On the eve of the Big Ten Championship Game last season, Ohio State’s defective defense was unraveling and so was Luke Fickell.
While the Buckeyes were fresh off a thriller against arch-rival Michigan, the Wolverines — which touted one of the worst offenses in the country — suddenly erupted for 603 yards in Ann Arbor. Sure, then second-ranked Ohio State ultimately notched their 24th-straight win in two years, but it seemed like a potentially disconcerting sign of things to come.
When the co-defensive coordinator and linebackers coach was asked to address “what went wrong” the following Monday, Fickell snapped and growled at reporters.
“What do you mean what went wrong?” he said. “Did we win? Did we win? Did we win?"
You know the rest of the story.
The Buckeyes lost their next two games to Michigan State and Clemson and, in the process, were gouged for more than 1,000 yards. They finished 47th in total defense and — perhaps most glaringly — 112th in pass defense. Head coach Urban Meyer vowed a defensive overhaul in the offseason and poached Chris Ash away from Arkansas to work with Fickell to mend not only a broken system, but a broken culture as well.
“I don’t know if we’ve gone through an offseason since I’ve been here that I didn’t really feel good about the way we played at the end of the year,” Fickell said in August. “So it was quite an eventful offseason, and I just mean that as we’re the hardest critics on ourselves.”
Through eight games, Ohio State’s defense is considerably better than the unit that came undone last year:
- Scoring defense: 19.9 points a game, (17th nationally)
- Total defense: 300 yards, (eighth nationally)
- Pass defense: 181 yards, (13th nationally)
- Run defense: 119 yards, (18th nationally)
- Takeaways: 14 interceptions (seventh nationally) and forced nine fumbles
It’s why, almost a year since the Buckeyes got gashed for 438 yards and big play after big play against Michigan State in the Big Ten title game, Fickell and a defense that was rightfully maligned last season is far less neurotic.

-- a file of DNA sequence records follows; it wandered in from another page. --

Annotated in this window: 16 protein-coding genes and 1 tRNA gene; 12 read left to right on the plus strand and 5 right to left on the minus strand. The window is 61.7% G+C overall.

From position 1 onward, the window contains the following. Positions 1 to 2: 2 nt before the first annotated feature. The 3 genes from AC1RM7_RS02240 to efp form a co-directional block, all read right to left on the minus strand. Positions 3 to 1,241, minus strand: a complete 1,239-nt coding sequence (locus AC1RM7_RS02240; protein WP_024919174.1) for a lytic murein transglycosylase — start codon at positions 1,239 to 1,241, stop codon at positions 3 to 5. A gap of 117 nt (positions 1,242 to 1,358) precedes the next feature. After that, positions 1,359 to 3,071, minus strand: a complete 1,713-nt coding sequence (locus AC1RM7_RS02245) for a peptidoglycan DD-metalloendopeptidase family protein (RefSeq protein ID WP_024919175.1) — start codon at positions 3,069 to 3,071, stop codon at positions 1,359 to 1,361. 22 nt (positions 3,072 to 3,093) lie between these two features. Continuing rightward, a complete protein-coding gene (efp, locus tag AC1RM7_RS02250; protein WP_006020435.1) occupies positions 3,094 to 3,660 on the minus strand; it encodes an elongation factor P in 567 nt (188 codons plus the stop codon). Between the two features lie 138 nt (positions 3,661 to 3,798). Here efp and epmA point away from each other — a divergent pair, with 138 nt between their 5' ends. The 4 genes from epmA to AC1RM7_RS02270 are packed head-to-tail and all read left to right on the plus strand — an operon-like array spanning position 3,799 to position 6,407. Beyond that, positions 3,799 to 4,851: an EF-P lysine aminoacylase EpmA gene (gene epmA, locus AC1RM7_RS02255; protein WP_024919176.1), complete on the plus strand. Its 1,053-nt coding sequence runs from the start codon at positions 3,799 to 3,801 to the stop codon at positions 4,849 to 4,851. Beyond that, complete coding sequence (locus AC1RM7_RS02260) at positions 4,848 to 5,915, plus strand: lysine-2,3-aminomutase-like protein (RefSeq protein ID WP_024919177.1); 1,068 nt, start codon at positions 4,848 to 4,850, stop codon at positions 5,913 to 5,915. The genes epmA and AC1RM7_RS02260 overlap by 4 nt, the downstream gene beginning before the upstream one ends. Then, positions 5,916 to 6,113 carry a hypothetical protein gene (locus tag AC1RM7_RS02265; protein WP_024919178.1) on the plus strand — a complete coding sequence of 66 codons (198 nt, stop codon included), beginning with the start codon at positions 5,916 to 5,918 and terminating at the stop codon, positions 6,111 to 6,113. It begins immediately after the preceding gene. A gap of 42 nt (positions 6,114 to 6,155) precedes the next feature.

The conversation has changed.
“You can compare them and say you feel good about things but like I told the guys the other day, the hardest thing is not to handle criticism, the hardest thing sometimes is to handle praise,” Fickell said.
“Just when you think you’re starting to get better and you’re where you wanna be, that’s the things that cause letdowns.”
Ohio State has yet to have one since a loss to Virginia Tech (though Cincinnati hit the Buckeyes with big plays through the air on three different occasions). Of course, the Buckeyes intend to keep it that way against the Spartans Saturday in East Lansing.
“I think its moving in the direction we want to. Again, (we’re) never satisfied; it’s a really tough life to live sometimes but the reality is, we always ask ourselves, can we play harder,” Fickell said.
“Coach (Meyer) always comes in and asks the same the thing: Are you really playing as hard as you possibly can? There’s always room for that, nobody ever really truly plays as hard as everybody thinks they should or could so we continue to harp on those things.”